About 70 ethnic minority families who declined to move to land offered by the government when their village was flooded by the new Lower Sesan II dam rushed to move their belongings to higher ground last week as the rising waters engulfed their houses.
For the people in Stung Treng province’s Sesan district, the battle to stay on their traditional land has been a long one, and it’s far from over.
As the new dam becomes operational, quickly rising water in the area has flooded their houses in Sre Ko commune, forcing them to scramble to gather their belongings and move to a new location.
The water level last week reached the roofs of the houses of the last families in the commune, who declined to accept the compensation offered by the Lower Sesan II dam company.
The families rushed to transport their farming equipment and belongings to higher ground, where they will live temporarily, but they have yet to decide whether to establish a new village on higher ground.
The rising water levels have covered many of their houses, the local pagoda and school and caused damage to crops, so the villagers were busy late last week taking what they could by boat to higher ground about a kilometre from their old village.
One of those villagers was Fort Kheun. He said the water rose so quickly that some villagers did not have time to move their belongings. Some families suffered damaged to their furniture, their houses, their rice and their animals.
Seated on a boat with sadness in his eyes, Mr Kheun said: “The company and authorities tried many ways to get us us to leave our old village, and now we are moving to live separate from each other.
“Me, I live on my farmland, other families live on their ancestors’ spirit land,” he added. “We will request the authorities to allow us to live here because we don’t want to move to the new place that the company provided for us.”
In the now-flooded Sre Ko commune, the road to access the village used to be accessible by motorbike, but now people have to use boats. The 70 families who declined to accept compensation from the company have said they do not want to move to the land the company has offered them.
Mr Kheun said: “Now we do what the company and authorities wanted – we have moved and we will live nearby about one or two kilometres away and we will wait to see if in three months the water level drops. If it does, we will come back to live in our village.
“But if the water level is still high, we will have to decide to ask the company and the authorities to allow us to live here. We cannot move to the new place.”
It was very quiet along the road to access the village, but at times the shouting of villagers could be heard as they called each other for help.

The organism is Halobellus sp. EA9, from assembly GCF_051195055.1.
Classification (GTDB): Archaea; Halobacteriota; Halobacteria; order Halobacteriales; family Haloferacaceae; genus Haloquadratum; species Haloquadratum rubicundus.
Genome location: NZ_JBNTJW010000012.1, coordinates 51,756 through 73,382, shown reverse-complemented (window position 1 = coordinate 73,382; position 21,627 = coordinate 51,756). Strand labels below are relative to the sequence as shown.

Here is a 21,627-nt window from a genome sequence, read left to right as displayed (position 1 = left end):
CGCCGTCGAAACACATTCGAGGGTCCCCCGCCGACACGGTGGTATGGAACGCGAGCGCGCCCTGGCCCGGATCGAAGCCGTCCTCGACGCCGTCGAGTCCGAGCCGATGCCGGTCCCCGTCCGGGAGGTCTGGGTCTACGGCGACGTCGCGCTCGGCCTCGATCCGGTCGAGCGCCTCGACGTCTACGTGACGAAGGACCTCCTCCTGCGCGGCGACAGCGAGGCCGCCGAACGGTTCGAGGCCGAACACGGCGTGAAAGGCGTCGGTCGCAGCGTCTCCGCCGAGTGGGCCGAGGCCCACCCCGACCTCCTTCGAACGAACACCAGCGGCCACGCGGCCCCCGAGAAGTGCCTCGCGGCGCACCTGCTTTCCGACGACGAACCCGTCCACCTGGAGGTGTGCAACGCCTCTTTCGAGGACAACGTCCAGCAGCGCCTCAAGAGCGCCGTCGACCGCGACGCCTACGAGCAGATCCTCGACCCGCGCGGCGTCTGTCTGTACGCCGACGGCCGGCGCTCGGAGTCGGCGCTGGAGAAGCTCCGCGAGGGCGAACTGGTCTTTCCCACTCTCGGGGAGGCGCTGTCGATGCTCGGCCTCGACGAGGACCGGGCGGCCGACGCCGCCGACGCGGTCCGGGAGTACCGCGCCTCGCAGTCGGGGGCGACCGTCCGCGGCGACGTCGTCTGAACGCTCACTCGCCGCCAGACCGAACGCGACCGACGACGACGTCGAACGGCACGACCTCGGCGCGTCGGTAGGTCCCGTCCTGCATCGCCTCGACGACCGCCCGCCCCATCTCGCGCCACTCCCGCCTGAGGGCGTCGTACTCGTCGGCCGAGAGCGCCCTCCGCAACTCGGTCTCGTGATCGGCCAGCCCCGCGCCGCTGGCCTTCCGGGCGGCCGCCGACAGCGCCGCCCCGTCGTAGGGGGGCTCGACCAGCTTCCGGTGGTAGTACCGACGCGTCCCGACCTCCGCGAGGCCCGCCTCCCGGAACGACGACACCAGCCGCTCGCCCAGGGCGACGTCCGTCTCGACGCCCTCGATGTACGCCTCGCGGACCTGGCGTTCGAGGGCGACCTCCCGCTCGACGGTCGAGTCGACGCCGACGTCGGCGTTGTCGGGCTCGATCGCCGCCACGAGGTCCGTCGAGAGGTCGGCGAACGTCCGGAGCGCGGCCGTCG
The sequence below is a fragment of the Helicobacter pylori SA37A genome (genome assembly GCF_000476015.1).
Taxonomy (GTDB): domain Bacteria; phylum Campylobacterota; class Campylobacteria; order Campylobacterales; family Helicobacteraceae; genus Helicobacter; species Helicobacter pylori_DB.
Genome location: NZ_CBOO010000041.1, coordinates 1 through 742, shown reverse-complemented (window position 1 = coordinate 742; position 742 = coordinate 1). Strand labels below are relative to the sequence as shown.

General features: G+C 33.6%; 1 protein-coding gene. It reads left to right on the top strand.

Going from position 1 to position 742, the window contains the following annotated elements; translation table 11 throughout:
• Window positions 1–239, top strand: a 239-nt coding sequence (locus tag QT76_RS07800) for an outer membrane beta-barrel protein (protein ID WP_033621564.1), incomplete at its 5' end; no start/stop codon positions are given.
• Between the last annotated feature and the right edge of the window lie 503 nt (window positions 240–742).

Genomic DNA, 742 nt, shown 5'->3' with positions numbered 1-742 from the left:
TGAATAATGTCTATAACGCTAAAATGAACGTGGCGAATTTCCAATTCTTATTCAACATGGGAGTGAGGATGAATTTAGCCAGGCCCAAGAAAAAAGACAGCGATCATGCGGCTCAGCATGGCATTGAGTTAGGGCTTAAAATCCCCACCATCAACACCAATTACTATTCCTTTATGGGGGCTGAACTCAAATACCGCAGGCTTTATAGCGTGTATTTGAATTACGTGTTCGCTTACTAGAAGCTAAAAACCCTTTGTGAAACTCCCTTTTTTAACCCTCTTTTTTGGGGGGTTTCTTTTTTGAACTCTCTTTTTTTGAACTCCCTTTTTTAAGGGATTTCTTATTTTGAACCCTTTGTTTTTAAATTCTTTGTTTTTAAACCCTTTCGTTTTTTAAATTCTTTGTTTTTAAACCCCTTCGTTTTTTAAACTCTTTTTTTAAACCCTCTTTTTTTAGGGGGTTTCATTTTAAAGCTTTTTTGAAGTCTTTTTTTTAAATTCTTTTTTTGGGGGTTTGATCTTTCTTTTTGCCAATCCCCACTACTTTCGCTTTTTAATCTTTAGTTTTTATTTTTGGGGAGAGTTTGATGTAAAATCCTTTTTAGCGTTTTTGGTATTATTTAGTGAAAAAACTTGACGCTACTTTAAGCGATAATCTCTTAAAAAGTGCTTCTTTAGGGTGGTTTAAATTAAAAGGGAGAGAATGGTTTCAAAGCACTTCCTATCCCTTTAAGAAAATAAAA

The school near their ancestors’ spiritual place was occupied by police, who were checking on people going in and out of the village.
Mr Kheun said many of the villagers who had moved from the old village to live temporarily on higher ground faced health problems such as fevers and soon there would be a shortage of food.
Their rice crops were damaged by the rising water and they could not plant new crops. He said his family could only retrieve about 30 percent of their property.
“Even though we are living in very difficult conditions, we still cannot accept the company’s compensation in case we cannot live in our old village any more,” he said. “We still want to live in this new place which is our farmland and where our ancestors’ spirits are. Please just build a school for our kids.
The villagers said they were worried about their children’s health, a lack of clean water and damage to their rice fields as the water rose.
Walking in water up to her waist with other villagers to take their property to higher ground, Nat Sota, 64, said the villagers were moving to live temporarily on their farmland. She said she and other villagers with her were thinking about building new houses there.
“We will wait to see how high the water rises first and if they start to provide electricity for people to use. We are thinking of talking to the company and authorities about constructing houses at the place where our ancestors’ spirits are,” she said.
She added that if they had electricity, her villagers could settle near their ancestral land.
She said they would ask the authorities and the company for five hectares of land for each family and a school, but added they did not need a health care centre because if people got sick they would go to get treatment in the town.